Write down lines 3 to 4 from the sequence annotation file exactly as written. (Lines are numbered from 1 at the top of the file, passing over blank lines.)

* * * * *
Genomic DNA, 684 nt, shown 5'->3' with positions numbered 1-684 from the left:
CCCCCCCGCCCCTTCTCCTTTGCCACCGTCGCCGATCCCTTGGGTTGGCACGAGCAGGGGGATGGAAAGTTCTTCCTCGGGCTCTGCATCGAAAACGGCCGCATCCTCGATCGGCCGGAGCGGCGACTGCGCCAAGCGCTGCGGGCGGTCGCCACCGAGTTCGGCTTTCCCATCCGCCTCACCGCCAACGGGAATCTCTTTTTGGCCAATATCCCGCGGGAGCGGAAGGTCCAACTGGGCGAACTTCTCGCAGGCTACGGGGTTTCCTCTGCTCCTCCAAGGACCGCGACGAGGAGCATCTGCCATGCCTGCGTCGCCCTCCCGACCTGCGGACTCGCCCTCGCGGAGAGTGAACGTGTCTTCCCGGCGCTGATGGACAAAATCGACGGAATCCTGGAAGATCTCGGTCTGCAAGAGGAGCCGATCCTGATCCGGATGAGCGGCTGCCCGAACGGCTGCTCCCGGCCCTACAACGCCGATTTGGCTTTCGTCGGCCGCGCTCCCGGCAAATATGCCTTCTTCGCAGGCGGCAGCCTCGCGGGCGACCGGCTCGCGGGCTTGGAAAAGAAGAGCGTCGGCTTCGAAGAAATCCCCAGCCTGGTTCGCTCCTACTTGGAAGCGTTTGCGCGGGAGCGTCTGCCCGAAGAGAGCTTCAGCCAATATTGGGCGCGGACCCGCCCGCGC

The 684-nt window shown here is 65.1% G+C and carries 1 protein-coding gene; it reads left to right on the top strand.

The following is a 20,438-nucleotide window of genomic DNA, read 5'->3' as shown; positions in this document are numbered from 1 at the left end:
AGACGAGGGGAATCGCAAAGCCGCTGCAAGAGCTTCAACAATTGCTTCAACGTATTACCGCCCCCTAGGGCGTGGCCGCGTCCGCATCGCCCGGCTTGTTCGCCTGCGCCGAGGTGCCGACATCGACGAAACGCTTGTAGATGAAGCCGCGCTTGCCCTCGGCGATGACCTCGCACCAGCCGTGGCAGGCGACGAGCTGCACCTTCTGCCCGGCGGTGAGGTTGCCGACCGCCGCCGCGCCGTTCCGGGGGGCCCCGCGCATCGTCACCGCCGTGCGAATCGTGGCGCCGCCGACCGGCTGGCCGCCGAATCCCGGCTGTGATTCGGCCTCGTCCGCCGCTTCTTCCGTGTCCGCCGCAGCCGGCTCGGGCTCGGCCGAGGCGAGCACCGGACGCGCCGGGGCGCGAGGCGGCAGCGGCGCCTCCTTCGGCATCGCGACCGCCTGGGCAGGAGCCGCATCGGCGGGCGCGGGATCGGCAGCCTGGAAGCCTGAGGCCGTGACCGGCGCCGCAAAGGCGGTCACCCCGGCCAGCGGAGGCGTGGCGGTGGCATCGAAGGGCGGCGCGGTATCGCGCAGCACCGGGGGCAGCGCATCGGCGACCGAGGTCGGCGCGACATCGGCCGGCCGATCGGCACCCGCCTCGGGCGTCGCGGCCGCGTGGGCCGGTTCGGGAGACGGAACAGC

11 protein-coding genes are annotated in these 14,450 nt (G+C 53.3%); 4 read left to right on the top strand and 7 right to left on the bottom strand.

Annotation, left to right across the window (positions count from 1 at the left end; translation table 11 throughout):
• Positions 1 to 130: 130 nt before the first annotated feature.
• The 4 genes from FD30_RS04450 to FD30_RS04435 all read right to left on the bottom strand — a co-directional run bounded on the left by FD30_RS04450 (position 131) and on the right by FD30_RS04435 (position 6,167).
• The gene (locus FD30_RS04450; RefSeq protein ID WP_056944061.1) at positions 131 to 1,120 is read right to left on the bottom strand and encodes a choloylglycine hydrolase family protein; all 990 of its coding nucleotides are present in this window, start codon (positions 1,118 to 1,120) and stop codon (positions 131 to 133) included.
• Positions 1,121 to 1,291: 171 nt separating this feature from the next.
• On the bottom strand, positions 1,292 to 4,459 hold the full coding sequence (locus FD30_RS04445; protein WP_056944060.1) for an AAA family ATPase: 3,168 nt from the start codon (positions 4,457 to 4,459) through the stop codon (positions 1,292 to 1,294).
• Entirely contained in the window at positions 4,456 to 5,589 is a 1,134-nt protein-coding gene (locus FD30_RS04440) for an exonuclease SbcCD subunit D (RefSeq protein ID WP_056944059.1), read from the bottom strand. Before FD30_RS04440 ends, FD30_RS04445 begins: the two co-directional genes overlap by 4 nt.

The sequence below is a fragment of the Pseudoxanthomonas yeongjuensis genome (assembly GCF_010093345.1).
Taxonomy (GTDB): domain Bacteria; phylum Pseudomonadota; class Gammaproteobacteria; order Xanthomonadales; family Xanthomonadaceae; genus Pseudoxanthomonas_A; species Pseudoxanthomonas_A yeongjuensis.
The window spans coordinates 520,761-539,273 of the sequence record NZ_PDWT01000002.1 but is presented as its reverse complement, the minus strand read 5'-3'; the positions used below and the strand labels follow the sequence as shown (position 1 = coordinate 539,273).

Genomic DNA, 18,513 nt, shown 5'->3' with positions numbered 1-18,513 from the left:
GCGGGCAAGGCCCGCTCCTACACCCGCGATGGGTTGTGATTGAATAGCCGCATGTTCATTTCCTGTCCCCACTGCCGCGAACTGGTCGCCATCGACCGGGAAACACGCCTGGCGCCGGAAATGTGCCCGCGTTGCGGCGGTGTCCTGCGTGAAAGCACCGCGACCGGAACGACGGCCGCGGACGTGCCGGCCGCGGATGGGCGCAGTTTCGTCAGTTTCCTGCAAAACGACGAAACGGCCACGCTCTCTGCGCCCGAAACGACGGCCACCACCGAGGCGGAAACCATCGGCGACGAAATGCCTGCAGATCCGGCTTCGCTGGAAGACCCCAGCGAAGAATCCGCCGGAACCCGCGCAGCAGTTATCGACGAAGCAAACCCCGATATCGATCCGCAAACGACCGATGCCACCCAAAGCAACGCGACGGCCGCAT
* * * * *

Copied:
The 684-nt window shown here is 65.1% G+C and carries 1 protein-coding gene; it reads left to right on the top strand.

The following is a 20,438-nucleotide window of genomic DNA, read 5'->3' as shown; positions in this document are numbered from 1 at the left end: